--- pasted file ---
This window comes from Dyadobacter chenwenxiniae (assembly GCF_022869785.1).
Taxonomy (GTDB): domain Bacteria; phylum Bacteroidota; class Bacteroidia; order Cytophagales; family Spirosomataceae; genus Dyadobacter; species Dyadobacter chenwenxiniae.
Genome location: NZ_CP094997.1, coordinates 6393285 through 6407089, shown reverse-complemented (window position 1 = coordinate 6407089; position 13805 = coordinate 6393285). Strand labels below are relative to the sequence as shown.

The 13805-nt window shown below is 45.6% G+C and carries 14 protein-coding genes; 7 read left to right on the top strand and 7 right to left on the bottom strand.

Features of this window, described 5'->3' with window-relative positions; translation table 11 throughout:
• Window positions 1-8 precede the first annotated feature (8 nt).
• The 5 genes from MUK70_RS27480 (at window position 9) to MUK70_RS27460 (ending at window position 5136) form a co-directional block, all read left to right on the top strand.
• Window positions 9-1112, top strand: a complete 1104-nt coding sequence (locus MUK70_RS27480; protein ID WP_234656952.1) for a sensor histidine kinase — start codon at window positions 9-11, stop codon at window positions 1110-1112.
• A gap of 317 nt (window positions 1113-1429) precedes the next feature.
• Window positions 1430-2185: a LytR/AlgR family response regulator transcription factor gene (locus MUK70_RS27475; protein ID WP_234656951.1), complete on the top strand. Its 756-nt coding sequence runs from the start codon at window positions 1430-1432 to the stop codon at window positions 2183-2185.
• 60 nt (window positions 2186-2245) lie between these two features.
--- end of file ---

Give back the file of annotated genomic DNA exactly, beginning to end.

This window comes from Dyadobacter chenwenxiniae (assembly GCF_022869785.1).
Taxonomy (GTDB): domain Bacteria; phylum Bacteroidota; class Bacteroidia; order Cytophagales; family Spirosomataceae; genus Dyadobacter; species Dyadobacter chenwenxiniae.
Genome location: NZ_CP094997.1, coordinates 6393285 through 6407089, shown reverse-complemented (window position 1 = coordinate 6407089; position 13805 = coordinate 6393285). Strand labels below are relative to the sequence as shown.

The 13805-nt window shown below is 45.6% G+C and carries 14 protein-coding genes; 7 read left to right on the top strand and 7 right to left on the bottom strand.

Features of this window, described 5'->3' with window-relative positions; translation table 11 throughout:
• Window positions 1-8 precede the first annotated feature (8 nt).
• The 5 genes from MUK70_RS27480 (at window position 9) to MUK70_RS27460 (ending at window position 5136) form a co-directional block, all read left to right on the top strand.
• Window positions 9-1112, top strand: a complete 1104-nt coding sequence (locus MUK70_RS27480; protein ID WP_234656952.1) for a sensor histidine kinase — start codon at window positions 9-11, stop codon at window positions 1110-1112.
• A gap of 317 nt (window positions 1113-1429) precedes the next feature.
• Window positions 1430-2185: a LytR/AlgR family response regulator transcription factor gene (locus MUK70_RS27475; protein ID WP_234656951.1), complete on the top strand. Its 756-nt coding sequence runs from the start codon at window positions 1430-1432 to the stop codon at window positions 2183-2185.
• 60 nt (window positions 2186-2245) lie between these two features.